Being Human Only Requires 3 Things
Is worry optional?
If you are a human being there are three things you must do. What are they?
1. You must take up space.
2. You must die.
3. You must worry.
That’s all. Just these three things. I can hear someone yelling at me that you have to breathe. No, you don’t. You can hold your breath right now and keep holding it until you fall over, pass out, and move on to whatever is next after being human (thus fulfilling the second thing).
It’s easy to do these three things. They’re automatic. If you sit there and do nothing, these three things will still happen.
Everyone has to take up space. You’re not able to shrink yourself to the point where you can’t be seen. Turning sideways as you look in the mirror may visually lessen the space you take up, but you are still taking up space.
Everyone has to die. No one can argue about this.
Everyone has to worry. Well — who would disagree with this one?
Dr Amy Johnson does.
On the back cover of her bestseller, Being Human: Essays on Thoughtmares, Bouncing Back, and Your True Nature, she says:
The basic, immutable nature of all human beings is well-being, clarity, and peace of mind.
That’s news to me. I worry more regularly than I breathe. I even dream worries most of the night, often in colour. Last night I dreamed my mechanic took the engine of my relatively new car to bits and said, waving a greasy hand at a pile of green, blue and yellow bolts on the workbench, ‘I can’t put it together again.’ Then I dreamed I fell off a wooden ledge — three times!
When I awoke this morning the whole worrisome day lay stretched out before me like a super runway lined with blinking red warning lights. I had to get out of bed straightaway because there was so much worrying to get through that the sooner I started the sooner I’d be done with today’s quota.
Maybe I sound a little bit like you. Perhaps, like me, you’re just a bundle of worries on legs.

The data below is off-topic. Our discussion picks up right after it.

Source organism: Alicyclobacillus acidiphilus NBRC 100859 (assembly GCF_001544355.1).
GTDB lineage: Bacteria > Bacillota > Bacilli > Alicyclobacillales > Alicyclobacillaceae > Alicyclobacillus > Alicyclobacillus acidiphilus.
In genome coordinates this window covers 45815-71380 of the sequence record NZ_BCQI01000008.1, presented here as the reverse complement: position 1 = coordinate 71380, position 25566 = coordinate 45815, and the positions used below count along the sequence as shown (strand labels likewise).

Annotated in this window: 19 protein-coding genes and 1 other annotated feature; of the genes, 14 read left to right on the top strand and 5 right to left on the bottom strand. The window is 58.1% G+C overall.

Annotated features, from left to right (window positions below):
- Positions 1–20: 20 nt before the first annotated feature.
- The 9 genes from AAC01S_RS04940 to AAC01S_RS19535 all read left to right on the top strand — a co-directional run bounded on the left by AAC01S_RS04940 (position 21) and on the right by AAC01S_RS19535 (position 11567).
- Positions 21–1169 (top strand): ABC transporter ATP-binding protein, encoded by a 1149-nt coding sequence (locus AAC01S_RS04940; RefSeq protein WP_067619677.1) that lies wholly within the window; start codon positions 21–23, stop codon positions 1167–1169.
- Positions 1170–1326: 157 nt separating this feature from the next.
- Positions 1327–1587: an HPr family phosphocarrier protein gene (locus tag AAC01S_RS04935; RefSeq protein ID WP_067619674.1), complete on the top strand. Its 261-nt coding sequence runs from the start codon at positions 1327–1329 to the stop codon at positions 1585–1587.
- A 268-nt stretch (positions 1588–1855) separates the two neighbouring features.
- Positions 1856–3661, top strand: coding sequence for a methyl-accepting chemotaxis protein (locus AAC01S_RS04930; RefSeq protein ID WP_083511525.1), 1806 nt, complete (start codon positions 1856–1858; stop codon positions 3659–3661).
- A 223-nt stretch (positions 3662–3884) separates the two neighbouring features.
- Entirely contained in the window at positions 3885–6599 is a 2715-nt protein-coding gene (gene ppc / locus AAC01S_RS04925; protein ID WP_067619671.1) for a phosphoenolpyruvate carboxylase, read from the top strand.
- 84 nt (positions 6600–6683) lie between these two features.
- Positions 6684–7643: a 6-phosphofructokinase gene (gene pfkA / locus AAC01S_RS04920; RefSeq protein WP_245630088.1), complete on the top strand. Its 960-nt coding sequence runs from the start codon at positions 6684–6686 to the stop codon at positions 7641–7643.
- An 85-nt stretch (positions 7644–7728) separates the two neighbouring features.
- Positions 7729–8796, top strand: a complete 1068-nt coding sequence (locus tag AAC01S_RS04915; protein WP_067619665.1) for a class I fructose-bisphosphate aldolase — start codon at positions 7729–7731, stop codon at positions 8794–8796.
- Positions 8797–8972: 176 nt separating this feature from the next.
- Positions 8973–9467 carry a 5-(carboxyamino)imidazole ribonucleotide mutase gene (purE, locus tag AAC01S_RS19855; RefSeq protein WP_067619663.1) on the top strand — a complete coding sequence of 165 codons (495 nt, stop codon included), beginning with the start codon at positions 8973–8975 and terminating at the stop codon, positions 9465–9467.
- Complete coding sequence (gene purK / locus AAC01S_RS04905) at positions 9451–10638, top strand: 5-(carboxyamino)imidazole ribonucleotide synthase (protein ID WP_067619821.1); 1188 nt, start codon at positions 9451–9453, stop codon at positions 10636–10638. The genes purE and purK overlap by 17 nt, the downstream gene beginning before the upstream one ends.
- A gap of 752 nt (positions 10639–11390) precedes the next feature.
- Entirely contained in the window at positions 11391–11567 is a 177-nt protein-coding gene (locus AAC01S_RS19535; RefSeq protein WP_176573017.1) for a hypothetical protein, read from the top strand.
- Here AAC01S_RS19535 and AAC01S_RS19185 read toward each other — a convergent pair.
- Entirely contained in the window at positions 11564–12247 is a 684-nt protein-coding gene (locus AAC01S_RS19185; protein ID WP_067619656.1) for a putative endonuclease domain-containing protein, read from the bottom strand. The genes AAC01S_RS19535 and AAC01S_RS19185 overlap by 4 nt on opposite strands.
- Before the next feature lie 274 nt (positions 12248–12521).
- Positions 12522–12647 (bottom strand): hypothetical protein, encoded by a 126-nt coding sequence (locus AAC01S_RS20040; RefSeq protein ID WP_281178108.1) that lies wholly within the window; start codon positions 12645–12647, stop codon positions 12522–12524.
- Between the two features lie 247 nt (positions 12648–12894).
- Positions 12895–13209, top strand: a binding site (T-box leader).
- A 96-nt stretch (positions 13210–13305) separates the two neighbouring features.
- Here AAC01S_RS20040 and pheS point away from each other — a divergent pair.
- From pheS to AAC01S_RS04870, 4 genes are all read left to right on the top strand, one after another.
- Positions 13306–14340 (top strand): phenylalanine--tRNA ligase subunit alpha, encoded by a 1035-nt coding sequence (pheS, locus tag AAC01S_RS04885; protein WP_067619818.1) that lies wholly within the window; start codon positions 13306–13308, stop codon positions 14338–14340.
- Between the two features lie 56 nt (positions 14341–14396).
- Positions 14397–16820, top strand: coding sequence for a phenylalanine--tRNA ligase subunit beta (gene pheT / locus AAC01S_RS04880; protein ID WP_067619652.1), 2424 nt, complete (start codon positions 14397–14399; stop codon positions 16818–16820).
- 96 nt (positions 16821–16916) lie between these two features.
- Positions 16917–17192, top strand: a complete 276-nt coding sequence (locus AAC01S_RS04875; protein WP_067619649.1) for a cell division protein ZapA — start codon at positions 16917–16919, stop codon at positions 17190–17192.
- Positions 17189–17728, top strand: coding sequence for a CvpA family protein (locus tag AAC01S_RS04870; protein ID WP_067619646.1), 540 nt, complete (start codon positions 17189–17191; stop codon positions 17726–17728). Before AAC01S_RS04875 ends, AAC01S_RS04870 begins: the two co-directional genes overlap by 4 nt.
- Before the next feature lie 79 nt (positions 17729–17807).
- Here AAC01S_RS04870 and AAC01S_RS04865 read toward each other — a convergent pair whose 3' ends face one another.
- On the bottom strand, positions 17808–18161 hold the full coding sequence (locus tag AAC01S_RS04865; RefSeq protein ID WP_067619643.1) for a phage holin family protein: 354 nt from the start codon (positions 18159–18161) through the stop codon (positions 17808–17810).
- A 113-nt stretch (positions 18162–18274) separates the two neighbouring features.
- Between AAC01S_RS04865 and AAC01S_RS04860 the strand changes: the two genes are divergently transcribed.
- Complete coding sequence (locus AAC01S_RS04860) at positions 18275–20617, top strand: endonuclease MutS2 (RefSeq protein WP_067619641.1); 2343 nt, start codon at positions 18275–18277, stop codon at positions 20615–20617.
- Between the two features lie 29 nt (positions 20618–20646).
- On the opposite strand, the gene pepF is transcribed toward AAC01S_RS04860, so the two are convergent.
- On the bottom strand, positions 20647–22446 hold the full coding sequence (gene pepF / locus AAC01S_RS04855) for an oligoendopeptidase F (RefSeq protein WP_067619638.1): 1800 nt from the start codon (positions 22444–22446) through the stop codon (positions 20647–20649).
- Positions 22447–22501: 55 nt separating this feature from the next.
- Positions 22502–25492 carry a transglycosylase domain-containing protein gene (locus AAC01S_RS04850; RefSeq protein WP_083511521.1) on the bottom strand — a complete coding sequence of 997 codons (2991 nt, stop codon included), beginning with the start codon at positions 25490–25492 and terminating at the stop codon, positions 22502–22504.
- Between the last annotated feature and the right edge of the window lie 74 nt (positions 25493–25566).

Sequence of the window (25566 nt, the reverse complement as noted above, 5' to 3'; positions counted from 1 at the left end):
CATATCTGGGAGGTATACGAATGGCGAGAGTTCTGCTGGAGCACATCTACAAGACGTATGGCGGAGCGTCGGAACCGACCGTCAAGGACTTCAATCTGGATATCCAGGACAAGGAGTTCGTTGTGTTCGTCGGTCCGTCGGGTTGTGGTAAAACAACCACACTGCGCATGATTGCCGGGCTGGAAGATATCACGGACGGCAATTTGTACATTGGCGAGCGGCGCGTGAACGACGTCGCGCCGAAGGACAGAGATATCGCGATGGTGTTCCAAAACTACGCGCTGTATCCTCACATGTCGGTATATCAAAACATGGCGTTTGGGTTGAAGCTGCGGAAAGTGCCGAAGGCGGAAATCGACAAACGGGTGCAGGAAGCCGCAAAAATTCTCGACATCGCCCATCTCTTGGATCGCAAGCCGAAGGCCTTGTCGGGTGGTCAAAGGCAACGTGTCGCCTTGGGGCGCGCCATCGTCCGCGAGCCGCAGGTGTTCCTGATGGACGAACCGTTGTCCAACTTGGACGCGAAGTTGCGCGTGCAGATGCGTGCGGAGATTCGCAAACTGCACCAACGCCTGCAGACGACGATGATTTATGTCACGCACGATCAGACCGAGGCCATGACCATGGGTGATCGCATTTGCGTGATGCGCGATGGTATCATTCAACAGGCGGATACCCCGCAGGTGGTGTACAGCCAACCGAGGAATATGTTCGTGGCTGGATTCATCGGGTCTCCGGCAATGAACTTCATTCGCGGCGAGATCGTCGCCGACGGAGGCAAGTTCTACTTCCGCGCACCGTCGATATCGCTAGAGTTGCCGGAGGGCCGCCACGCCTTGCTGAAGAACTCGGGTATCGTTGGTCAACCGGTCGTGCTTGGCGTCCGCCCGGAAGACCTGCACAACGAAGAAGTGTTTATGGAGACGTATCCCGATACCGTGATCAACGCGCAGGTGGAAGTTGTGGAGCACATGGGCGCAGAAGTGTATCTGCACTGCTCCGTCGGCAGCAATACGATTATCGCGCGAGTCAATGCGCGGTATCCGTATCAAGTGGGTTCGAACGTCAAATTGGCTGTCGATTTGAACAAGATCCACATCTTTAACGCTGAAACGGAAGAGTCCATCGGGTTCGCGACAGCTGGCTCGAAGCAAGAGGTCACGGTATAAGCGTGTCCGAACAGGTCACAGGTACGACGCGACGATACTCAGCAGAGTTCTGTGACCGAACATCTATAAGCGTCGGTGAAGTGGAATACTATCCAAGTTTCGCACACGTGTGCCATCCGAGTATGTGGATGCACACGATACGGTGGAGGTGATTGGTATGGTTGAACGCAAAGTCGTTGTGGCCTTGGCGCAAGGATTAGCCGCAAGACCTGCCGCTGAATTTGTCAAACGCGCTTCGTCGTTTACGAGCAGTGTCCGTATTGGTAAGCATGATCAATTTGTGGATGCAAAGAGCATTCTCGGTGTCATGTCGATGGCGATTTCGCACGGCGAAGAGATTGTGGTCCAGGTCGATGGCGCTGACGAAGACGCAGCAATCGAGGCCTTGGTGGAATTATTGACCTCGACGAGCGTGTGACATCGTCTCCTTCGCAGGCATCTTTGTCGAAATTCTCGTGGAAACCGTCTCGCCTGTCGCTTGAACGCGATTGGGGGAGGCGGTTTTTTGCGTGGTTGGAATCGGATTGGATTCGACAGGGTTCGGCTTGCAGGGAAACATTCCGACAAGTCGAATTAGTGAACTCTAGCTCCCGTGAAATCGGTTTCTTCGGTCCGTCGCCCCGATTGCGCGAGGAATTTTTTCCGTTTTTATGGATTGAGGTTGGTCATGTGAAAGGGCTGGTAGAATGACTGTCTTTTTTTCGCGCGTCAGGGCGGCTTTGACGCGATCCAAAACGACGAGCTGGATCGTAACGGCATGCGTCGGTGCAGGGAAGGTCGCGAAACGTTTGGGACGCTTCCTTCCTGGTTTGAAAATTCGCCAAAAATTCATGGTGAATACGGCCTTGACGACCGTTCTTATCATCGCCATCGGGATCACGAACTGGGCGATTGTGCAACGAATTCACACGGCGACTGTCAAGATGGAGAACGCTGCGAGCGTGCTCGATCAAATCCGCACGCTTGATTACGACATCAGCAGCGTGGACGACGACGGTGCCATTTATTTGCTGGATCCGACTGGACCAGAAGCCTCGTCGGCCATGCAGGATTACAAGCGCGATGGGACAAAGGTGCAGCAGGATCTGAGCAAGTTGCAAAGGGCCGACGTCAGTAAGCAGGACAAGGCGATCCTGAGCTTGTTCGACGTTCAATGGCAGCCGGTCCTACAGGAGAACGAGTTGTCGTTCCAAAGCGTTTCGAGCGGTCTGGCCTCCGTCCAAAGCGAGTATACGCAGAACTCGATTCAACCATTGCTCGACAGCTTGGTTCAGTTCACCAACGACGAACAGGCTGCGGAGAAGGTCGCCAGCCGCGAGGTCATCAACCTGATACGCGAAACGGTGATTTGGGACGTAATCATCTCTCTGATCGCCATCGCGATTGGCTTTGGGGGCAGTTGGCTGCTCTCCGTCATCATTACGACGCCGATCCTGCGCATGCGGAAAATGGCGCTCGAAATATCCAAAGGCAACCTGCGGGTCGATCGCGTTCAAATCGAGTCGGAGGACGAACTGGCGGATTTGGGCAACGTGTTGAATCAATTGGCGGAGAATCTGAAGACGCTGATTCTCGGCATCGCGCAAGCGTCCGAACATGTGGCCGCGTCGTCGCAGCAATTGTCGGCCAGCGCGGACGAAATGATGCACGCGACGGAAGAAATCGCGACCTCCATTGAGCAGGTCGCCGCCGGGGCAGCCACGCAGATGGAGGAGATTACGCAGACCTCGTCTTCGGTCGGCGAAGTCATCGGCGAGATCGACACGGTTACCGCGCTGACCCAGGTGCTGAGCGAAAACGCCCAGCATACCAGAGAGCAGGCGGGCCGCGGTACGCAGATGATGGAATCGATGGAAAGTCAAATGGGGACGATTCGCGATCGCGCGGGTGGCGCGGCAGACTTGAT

Photo by bruce mars on Unsplash
But Dr Johnson says our default mode is a beautiful mixture of well-being, clarity and peace of mind. I’m skeptical, so I read the whole book. By the end I’m convinced she’s right.
At night our minds create nightmares. When the sun is up and our eyes are open our minds create thoughtmares. They’re just different forms of worry and they’re both illusions. She explains that when we worry we are:
. . . experiencing a whole mess of personal thinking which appears to cloud [our] perfect, natural state.
According to her, our naturally occurring calm state of being is:
‘masked by mental chit-chat.’
Ahh . . . calling our worries a mess of personal thinking and merely mental chit-chat lessens their importance.
Worry is overrated. We think that if we’re worrying we’re sorting things out, finding a way through our difficulties, solving the problems of the world.
But we’re not.
Worry is messy thinking. Worry is an endless mental roller-coaster. Worry is a waste of time.
There's no room for worry when we live with mindfulness.
From now on let's use our minds differently. We’ll still decide, plan and wonder, but let’s not worry. We don’t have to worry. Worry is optional. Worry is a habit our minds have acquired that we don’t have to buy into.
So, the good news is there are only two things you must do to be human — and worrying isn’t one of them!
Worry is optional.
First published on Medium.com